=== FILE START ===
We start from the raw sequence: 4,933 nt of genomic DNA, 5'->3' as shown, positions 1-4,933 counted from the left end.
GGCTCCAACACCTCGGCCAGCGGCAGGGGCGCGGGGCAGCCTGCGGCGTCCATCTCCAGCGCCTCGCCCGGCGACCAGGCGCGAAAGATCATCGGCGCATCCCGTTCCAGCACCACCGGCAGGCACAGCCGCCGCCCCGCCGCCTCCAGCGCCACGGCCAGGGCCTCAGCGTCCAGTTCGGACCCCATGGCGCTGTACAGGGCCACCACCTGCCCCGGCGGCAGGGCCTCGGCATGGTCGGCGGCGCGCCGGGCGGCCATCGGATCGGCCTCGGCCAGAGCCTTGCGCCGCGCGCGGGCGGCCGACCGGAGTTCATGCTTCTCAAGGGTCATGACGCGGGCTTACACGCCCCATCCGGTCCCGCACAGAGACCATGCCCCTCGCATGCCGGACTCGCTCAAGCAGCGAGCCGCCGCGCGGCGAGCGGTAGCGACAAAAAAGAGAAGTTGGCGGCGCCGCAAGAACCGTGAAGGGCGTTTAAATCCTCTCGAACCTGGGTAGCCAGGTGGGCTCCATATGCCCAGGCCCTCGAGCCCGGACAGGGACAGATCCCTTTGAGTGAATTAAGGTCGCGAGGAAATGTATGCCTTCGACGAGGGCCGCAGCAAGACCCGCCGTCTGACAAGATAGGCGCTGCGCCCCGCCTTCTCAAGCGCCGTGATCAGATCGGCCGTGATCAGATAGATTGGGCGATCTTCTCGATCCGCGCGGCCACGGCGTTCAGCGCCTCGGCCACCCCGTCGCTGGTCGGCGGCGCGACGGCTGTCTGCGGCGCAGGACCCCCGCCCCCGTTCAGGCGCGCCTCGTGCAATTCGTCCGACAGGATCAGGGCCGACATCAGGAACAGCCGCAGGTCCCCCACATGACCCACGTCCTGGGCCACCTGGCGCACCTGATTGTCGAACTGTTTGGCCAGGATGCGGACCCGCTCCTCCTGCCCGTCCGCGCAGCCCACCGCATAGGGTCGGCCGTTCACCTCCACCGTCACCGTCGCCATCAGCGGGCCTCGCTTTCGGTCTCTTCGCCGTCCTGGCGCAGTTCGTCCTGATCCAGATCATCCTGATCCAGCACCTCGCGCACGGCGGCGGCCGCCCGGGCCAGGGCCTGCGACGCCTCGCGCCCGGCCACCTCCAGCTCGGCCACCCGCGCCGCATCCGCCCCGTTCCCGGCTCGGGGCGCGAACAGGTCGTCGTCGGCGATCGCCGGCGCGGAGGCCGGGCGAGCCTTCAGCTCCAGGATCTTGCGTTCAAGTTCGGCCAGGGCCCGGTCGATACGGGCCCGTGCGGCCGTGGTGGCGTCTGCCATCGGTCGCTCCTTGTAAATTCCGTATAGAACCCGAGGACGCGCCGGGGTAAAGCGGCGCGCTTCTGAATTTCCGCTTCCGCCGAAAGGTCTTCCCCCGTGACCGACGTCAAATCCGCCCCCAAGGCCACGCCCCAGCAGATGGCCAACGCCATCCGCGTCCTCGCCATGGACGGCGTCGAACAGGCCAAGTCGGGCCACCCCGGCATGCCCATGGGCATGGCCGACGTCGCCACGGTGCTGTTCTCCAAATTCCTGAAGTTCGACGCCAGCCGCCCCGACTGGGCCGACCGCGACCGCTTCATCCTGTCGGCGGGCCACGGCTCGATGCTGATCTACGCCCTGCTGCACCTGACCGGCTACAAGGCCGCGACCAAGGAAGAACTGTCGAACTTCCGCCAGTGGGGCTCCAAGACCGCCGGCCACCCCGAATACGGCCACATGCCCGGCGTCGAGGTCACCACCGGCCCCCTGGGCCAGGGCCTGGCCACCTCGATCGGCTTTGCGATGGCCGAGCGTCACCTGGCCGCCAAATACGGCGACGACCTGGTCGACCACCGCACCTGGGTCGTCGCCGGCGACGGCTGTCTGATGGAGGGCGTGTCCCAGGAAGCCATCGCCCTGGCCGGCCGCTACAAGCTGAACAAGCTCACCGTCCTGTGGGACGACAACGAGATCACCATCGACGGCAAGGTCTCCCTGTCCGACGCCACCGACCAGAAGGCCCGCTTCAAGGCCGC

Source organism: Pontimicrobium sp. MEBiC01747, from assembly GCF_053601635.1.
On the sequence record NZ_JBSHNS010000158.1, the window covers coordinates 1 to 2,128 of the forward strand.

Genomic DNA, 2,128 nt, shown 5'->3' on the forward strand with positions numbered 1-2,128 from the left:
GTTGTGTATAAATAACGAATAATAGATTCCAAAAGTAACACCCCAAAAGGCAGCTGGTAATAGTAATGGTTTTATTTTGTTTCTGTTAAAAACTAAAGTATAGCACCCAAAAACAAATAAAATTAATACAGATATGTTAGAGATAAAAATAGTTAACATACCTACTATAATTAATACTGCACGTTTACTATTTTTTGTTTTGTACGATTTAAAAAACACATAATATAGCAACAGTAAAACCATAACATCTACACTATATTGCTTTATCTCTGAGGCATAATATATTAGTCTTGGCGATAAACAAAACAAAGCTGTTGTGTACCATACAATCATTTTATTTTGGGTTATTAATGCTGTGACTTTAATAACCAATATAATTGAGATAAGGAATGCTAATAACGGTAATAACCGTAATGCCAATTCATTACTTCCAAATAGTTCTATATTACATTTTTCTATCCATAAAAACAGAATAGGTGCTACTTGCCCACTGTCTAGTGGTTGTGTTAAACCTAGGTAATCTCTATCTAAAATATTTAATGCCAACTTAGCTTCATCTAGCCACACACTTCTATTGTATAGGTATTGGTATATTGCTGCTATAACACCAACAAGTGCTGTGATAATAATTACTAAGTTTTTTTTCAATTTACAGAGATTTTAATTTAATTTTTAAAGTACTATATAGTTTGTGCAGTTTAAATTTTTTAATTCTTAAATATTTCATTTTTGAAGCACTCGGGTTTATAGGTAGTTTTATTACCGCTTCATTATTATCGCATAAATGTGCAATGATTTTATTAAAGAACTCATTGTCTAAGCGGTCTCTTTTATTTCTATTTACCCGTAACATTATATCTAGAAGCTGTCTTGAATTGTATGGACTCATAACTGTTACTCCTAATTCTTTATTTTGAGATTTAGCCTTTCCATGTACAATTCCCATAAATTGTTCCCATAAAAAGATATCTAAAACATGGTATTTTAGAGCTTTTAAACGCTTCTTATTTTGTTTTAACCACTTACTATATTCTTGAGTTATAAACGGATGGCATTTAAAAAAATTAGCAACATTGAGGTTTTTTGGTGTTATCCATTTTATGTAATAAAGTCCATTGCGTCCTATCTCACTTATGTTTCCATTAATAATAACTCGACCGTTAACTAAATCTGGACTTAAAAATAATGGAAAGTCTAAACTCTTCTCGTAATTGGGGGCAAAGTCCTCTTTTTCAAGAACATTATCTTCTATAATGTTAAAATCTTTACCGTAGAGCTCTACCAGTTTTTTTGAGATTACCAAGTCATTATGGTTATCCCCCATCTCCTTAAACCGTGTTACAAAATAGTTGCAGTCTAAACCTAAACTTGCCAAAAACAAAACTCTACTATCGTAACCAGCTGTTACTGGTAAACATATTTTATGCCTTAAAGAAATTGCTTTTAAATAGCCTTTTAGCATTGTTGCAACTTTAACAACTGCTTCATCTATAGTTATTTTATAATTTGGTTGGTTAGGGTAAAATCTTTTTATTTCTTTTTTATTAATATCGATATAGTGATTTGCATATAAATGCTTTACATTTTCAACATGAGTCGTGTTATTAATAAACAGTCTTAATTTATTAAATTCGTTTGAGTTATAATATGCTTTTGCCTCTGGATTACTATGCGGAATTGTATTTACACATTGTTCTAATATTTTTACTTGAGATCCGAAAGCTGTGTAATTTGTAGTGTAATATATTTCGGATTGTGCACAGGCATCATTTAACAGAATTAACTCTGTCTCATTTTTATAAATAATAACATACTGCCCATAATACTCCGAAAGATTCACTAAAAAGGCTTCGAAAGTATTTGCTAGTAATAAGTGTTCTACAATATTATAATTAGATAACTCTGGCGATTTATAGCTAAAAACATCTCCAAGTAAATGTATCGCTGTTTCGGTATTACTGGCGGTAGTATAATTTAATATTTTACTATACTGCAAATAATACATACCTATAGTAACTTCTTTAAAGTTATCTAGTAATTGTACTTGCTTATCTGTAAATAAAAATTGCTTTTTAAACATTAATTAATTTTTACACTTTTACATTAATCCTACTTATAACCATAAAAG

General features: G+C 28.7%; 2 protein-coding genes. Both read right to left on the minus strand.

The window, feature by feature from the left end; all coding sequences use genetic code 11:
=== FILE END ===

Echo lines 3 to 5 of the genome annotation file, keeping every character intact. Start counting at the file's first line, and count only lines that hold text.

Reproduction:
Source organism: Pontimicrobium sp. MEBiC01747, from assembly GCF_053601635.1.
On the sequence record NZ_JBSHNS010000158.1, the window covers coordinates 1 to 2,128 of the forward strand.

Genomic DNA, 2,128 nt, shown 5'->3' on the forward strand with positions numbered 1-2,128 from the left: